Wednesday, May 21, 2008

When The Constitution Hangs By A Thread--Part Two

Let us very quickly review two of the Constitutional Amendments which apply to the FLDS situation in Texas:

  • First Amendment: addresses the rights of freedom of religion (prohibiting Congressional establishment of a religion over another religion through Law and protecting the right to free exercise of religion), freedom of speech, freedom of the press, freedom of assembly, and freedom of petition.

  • Fourth Amendment: guards against searches, arrests, and seizures of property without a specific warrant or a "probable cause" to believe a crime has been committed. Some rights to privacy have been inferred from this amendment and others by the Supreme Court.

And here are two other Amendments which may very likely come into play before the trial has run its course:

  • Fifth Amendment: among other things, forbids punishment without due process of law; and prohibits government from taking private property without just compensation.

  • Sixth Amendment: guarantees a speedy public trial for criminal offenses. It requires trial by a jury, guarantees the right to legal counsel for the accused, and guarantees that the accused may require witnesses to attend the trial and testify in the presence of the accused. It also guarantees the accused a right to know the charges against him.

These form part of the Bill of Rights, which consists of the first ten Amendments to the Constitution. In addition, I would like to provide a definition of statutory rape:
The criminal offense of statutory rape is committed when an adult sexually penetrates a person who, under the law, is incapable of consenting to sex. Overt force or threat need not be present. The age of consent and other differentials are to be determined by the state. In Texas, for instance, the age of consent is 17 and the minimum age of child is 14 with an age differential of 3 years; thus, individuals who are at least 14 years of age can legally engage in sexual activities if the defendant is less than 3 years older than the accuser. In addition, Texas stipulates an exception to their statutory rape laws if the adult and child are legally married during the time of commission of sexual conduct.

I must point out that the state has yet to uncover a single case of statutory rape. They are unable to show that any law has been broken. They rely on rumor, bigotry, and the assumption that all the FLDS are equally guilty. Perhaps there will be a few cases which could better, more cheaply, and with less psychological damage be investigated by observing the few girls between the ages of 14 and 17 in their own environment, with the men removed from the situation. On the other hand, those who have been following recent news reports are aware that

  1. Texas CPS is violating the First Amendment by their disregard for the religious practices of the FLDS. Parents have said their children's copies of the Book of Mormon were removed because photographs of Jeffs were taped inside. Caseworkers also have said collections of sermons by Jeffs and other FLDS prophets need review before they are given to the children. There's a slight problem with this line of reasoning. Under the Constitution, parents can teach their children ANYTHING, with no exceptions. Even parents' teaching children to revere a convicted criminal is NOT grounds for terminating parental rights. Jesus was a convicted criminal in the eyes of the law. We don't terminate the parental rights of Christians.

  2. Texas CPS was aware of the fraudulent nature of the phone call reporting abuse before entering the YFZ ranch and seizing children and evidence and desecrating their temple; violating the Fourth Amendment..

  3. Texas officials have been directed to investigate the possibility of using the assets of the ranch to pay for the costs of the debacle (Fifth Amendment).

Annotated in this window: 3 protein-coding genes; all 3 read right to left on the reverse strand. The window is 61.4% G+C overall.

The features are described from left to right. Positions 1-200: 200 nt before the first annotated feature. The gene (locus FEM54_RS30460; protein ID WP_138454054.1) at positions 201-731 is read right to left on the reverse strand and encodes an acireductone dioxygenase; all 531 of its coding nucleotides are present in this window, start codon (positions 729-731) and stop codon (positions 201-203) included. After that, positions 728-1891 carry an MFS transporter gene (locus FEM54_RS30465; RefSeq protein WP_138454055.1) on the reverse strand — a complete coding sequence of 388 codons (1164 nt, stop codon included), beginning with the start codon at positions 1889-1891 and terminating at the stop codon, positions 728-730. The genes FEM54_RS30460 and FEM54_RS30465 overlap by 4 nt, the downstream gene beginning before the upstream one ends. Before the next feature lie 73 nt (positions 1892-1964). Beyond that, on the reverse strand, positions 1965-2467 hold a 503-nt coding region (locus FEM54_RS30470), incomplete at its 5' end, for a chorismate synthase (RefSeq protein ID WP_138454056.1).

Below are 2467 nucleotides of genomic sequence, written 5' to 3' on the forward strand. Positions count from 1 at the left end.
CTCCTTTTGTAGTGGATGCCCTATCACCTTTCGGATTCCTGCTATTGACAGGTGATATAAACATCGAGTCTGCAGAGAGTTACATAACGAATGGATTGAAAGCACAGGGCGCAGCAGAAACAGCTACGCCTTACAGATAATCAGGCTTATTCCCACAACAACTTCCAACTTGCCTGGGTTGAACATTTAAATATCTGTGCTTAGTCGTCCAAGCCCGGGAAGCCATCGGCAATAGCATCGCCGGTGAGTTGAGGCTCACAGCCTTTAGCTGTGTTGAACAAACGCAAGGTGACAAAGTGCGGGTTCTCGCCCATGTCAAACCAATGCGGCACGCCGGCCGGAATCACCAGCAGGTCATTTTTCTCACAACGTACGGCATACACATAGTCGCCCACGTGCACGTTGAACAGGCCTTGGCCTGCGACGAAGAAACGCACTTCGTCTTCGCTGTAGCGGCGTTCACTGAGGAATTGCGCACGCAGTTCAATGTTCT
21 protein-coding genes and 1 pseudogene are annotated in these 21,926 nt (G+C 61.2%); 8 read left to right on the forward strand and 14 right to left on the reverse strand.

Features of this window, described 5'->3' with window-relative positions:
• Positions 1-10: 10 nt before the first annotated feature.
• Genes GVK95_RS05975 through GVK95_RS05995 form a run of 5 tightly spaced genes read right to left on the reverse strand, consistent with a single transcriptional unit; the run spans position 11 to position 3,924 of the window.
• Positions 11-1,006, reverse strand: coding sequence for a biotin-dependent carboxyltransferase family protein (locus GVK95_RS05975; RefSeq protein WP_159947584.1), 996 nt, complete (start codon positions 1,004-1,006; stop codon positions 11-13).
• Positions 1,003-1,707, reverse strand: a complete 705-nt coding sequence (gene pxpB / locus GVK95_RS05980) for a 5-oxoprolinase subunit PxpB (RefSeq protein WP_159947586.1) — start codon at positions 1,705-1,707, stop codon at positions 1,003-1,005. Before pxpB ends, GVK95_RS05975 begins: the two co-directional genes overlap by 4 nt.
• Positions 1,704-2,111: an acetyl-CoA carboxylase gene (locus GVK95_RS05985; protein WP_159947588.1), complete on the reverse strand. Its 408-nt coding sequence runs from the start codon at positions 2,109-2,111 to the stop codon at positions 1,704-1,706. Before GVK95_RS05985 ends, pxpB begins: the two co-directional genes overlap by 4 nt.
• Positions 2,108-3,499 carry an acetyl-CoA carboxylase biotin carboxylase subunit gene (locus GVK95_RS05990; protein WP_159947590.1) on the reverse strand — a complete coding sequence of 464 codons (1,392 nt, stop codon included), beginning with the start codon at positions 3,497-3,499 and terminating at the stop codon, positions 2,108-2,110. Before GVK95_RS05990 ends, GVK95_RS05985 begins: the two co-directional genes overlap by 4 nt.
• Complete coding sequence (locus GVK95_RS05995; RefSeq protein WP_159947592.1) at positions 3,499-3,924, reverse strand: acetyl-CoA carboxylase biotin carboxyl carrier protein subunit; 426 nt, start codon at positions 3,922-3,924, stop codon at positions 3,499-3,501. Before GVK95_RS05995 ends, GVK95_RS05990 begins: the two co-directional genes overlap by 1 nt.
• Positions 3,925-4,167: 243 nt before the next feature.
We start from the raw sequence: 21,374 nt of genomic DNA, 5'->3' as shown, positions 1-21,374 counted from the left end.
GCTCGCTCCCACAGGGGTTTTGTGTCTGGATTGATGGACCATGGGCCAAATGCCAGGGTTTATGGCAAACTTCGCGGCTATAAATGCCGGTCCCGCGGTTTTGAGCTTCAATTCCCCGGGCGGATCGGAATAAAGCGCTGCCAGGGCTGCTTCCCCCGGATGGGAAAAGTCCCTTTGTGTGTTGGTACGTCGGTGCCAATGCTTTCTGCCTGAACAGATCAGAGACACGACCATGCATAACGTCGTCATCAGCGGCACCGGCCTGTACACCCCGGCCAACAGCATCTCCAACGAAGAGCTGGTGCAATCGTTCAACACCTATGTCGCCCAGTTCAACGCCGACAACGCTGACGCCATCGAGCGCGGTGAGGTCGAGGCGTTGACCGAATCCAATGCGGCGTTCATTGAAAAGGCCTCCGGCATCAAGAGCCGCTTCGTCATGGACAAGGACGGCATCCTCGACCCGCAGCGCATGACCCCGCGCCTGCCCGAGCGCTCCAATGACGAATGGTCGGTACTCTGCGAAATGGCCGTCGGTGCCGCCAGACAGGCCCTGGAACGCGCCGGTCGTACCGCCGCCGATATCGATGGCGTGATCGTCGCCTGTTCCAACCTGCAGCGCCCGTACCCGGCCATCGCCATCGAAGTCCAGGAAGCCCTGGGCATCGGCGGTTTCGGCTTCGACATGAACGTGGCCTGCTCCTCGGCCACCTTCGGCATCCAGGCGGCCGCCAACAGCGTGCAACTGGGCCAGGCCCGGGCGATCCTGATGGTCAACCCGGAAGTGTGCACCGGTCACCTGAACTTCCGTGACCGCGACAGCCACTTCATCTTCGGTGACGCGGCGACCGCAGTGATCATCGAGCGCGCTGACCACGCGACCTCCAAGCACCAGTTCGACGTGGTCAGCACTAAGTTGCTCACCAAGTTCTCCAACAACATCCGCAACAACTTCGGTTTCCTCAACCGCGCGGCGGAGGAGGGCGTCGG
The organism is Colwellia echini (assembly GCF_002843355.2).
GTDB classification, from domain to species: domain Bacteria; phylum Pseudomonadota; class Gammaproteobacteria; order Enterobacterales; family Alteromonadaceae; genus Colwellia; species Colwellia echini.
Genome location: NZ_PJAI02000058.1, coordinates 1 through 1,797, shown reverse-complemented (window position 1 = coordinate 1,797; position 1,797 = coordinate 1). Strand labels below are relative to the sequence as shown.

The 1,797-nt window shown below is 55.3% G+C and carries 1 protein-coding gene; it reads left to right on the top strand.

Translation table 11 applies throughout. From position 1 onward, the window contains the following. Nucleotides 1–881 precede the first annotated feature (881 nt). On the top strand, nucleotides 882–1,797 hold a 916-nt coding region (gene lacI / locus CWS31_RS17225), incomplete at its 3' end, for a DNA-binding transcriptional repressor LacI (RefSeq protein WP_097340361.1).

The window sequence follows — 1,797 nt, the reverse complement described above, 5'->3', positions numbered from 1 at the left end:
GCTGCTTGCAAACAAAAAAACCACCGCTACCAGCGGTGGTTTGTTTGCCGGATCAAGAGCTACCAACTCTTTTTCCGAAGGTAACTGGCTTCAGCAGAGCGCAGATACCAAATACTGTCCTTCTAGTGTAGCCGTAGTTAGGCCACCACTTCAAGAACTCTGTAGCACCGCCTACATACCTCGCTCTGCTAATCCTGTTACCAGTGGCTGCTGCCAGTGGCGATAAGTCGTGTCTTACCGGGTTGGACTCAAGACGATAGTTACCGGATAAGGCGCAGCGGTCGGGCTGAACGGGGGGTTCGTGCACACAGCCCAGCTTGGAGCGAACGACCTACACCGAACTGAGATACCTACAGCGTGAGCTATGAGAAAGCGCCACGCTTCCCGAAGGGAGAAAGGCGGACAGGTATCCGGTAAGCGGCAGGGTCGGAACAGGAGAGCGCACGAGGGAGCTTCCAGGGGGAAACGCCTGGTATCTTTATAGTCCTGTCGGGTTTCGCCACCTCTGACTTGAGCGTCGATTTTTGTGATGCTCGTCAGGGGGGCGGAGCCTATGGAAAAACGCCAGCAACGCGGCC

4. The Texas court system is punishing innocent parties who have no connection to statutory rape by considering the entire community of over 700 people as one household (Fifth and Sixth Amendments).

There are many, many other problems happening in this case. One wonders what the specific individual charges against each family could be that would keep them from their children until next April; and why issues such as homeschooling, location of residence, educational and vocational training and religious affiliation should be addressed in the plans for their reunification. The families were legally schooling their children, and all were self-supporting. None were found to be on government assistance.

Let us look at but one example. Louisa Barlow Jessop is age 22. She is one of the three girls who were found to be pregnant at the time of the seizure. CPS would not initially accept her legal documentation as proof of her age, but tried to classify her as a minor. She and her husband Dan are not polygamists. They have two children ages 2 and 3; and she gave birth to another on May 12. The couple is subject to the same plans as the other families, meaning the earliest they might hope to regain custody of their children is next April. Judge Thomas Gossett said a "wide loop" had been thrown around the FLDS community that might not fit all parents. If those allegations prove unfounded, "I'll be the first to apologize to you if it turns out you're not a person who has abused your child," the judge told Dan Jessop, who was in the courtroom. "There is no proof of abuse in your case. That gives you a leg up." I'm sure this apology appeases a family who has been separated for over 6 weeks already, and has no hope of being together or back in their home for at least a year. Reading case after case of similar stories breaks my heart.

Because this case is so very similar to the violations perpetrated against the Latter-day Saints in the nineteenth century, I find it incomprehensible that the Mormon Church has done nothing but distance themselves from the case. For a people who considers themselves the defenders of the Constitution, even the very ones who will save it when it is dangling by a thread, I cannot understand this position.

LDS attachment to the Constitution has been encouraged by an important oral tradition deriving from a statement attributed to Joseph Smith, according to which the Constitution would “hang by a thread” and be rescued, if at all, only with the help of the Saints. Church President John Taylor seemed to go further when he prophesied, “When the people shall have torn to shreds the Constitution of the United States the Elders of Israel will be found holding it up to the nations of the earth and proclaiming liberty and equal rights to all men” (Encyclopedia of Mormonism, Vol. 1, CONSTITUTION OF THE UNITED STATES OF AMERICA.)